With an incredible ensemble of actors, director Adam McKay transforms the tragedy of the collapse of the American economy in 2007 into a hilarious, informative, and mesmerizing tale of how it all unfolded. The film is based on Michael Lewis’ best-selling nonfiction book of the same title and follows a set
On Tuesday, WSJ reported JPMorgan and RBS are facing criminal probes for selling fraudulent mortgage-backed securities that led to the 08 crash.
AIG executives are refusing to consider a plan created by shareholder activist Carl Icahn to break up the massive “Too Big To Fail” corporation.
Former Federal Reserve Chairman Ben Bernanke, who engaged in his own questionable conduct while head of the Fed, has now said that individuals should have gone to jail for engaging in the financial crimes that led to the 2008 financial crisis. Bernanke’s statement came last week during a book promotion
Ramin Bahrani’s “99 Homes” depicts corruption in the housing market in Florida through compelling characters shaped and affected by this underworld.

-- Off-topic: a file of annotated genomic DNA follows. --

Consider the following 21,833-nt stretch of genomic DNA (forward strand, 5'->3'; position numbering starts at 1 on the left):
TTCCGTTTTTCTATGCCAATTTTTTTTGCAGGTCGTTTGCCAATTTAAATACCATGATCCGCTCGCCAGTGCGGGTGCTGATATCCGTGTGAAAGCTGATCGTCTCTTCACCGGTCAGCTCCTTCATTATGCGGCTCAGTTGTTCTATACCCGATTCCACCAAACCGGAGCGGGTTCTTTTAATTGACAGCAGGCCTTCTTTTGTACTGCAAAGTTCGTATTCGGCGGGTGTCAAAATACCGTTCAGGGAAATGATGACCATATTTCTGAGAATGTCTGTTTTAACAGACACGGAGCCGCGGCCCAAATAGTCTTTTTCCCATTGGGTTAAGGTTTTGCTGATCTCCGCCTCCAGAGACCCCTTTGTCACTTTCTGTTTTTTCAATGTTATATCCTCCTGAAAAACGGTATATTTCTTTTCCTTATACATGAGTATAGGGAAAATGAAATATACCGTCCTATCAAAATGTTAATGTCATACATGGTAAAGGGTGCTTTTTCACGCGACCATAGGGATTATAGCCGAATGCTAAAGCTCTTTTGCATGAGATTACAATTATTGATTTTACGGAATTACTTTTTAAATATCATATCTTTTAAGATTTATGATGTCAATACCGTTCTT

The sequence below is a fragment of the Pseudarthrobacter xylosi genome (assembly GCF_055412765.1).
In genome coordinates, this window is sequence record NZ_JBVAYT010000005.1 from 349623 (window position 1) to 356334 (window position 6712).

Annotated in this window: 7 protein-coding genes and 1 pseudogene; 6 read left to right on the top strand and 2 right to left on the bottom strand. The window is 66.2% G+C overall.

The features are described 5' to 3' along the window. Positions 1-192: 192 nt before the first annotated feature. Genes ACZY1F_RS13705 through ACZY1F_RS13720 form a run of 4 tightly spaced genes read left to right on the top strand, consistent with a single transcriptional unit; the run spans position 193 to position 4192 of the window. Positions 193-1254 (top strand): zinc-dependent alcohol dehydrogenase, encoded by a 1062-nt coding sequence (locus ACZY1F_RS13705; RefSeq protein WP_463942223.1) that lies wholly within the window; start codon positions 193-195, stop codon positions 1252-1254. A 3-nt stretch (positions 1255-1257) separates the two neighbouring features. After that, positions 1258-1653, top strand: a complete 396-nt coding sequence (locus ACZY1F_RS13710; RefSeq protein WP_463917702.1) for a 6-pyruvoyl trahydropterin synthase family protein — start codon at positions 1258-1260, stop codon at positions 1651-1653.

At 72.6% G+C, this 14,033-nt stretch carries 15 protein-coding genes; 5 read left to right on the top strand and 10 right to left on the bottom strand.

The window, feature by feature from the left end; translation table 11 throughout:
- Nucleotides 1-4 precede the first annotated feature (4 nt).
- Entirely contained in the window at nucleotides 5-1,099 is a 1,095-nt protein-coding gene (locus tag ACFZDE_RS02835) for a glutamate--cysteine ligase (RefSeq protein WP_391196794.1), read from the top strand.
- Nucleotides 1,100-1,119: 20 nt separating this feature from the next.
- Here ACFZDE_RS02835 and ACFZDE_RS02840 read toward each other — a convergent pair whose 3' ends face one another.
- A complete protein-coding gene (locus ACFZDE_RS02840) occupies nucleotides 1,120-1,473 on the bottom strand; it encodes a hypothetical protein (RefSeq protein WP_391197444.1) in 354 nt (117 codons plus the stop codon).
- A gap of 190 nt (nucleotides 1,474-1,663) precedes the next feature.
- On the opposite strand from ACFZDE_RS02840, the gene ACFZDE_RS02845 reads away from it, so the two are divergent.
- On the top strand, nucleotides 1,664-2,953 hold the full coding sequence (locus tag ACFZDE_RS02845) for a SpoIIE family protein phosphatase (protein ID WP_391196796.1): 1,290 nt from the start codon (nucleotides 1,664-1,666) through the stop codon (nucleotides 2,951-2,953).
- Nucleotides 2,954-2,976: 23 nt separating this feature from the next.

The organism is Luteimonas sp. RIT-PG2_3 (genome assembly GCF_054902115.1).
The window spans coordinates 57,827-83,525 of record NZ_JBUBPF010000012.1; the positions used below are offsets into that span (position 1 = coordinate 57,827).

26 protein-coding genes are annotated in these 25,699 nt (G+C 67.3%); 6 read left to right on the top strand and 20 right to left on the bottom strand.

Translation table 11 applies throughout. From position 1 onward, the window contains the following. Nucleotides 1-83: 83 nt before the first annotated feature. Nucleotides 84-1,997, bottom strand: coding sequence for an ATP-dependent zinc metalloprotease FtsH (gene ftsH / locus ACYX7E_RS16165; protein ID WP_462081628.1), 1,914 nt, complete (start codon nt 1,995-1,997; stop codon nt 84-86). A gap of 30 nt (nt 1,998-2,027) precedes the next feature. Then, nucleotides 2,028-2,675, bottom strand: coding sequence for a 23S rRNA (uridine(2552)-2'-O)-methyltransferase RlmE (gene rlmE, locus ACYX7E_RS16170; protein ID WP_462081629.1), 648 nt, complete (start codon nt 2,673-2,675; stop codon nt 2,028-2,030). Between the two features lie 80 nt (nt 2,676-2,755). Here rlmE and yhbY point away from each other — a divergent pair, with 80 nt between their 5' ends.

The following letter was mailed today to the Treasury Department’s Freedom of Information Act (FOIA) division. It is a response to a two year old FOIA request that asked for records concerning former Treasury Secretary Henry Paulson’s communications during a period that included the AIG bailout. The Treasury Department claimed, amazingly, that no official records could be found and gave me 35 days to appeal the no records response.
Brookings Institution found that “most of the increase in default is because of an upsurge in the number of borrowers attending for-profit schools and, to a lesser-extent, community colleges and other non-selective institutions whose students had historically composed only a small share of student borrowing.”
In August, the US Treasury Department responded to a 2013 Freedom of Information Act (FOIA) request for records of former Treasury Secretary Henry Paulson’s communications during the 2008 bailout of American International Group (AIG) by claiming that the agency could not find any records. Here’s how you can help us respond.
The financial collapse of 2008 and the absence of true economic recovery in the years since has left millions more children in poverty than before the recession. About 22 percent of American children live in poverty, and even that figure may not fully account for all those who are struggling.
Last month, the nonpartisan financial reform organization Better Markets put out a report claiming that the total cost for the 2008 financial crisis and resulting recession reached$20 trillion. The number comes from an estimate of how much of a toll the crash put on the gross domestic product with high unemployment/underemployment and the hollowing out of the middle class through foreclosures, deferred education, and bankruptcies.